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  1. #1
    Star Lounger
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    Certificate domain-name mismatch: what to do?

    I am using Win XP with Opera 10.63 as my main browser.

    I recently tried to pay for an item on a car parts site and got the warning in the attached jpg file. I have gotten warnings at other times also. I may have clicked on the link to check out with PayPal and gotten this notice vs just going to the car site. I ended up using a credit card and successfully purchased the item. I may also have switched to another browser to complete the purchase.........don't remember.

    I searched the lounge and did not find any answers to this problem - one post came close.

    QUESTION >>>>>

    WHAT does one do when faced with this problem ? Trust but verify ?
    That assumes you know what you are looking at.........I am only an experienced newbie who has seen this a few times. I searched my favorite computing magazine and found NO articles with answers to this problem.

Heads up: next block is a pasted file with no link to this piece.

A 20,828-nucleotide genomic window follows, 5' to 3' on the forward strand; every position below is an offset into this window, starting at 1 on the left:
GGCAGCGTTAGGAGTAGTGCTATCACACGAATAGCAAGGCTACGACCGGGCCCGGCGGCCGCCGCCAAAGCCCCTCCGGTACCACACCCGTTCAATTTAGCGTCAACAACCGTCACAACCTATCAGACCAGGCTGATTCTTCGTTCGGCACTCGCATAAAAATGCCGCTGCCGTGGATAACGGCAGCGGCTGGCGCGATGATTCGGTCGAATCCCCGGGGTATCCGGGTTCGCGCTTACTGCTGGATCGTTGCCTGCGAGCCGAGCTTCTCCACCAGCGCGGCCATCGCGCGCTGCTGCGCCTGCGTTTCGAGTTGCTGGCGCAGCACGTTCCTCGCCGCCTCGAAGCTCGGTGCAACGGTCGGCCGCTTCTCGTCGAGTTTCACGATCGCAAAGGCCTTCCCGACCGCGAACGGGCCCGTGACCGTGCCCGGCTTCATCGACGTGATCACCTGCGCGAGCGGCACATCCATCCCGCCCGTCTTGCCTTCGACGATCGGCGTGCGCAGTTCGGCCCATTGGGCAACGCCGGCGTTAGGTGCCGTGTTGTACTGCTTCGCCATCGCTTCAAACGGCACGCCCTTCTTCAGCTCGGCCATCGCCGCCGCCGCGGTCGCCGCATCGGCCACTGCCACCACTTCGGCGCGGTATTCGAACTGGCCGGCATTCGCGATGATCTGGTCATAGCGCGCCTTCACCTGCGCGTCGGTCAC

Thanks in advance.
    Attached Images Attached Images

  2. #2
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    There is no answer to that other than the one the dialog suggests. If you trust the site, go ahead and pay, if not, don't.
    My belief is that, even if this is an honest mistake, a company that wants to be trusted wouldn't do that. I would not complete the purchase. At the very least, would use Paypal, as they have some buyer protection in place and your credit card number is protected (making sure that you are really using Paypal!). I don't say this to scare you, but I would keep close tabs on the credit card movements. Paying through credit card, in a site where that happens, is surely inviting trouble. Maybe nothing will happen, but you let your guard down and things happen.

    Just MHO.

  3. #3
    Super Moderator jscher2000's Avatar
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    Maybe their payment processor is sloppy? No one likes to trust a sloppy company with their payment card information.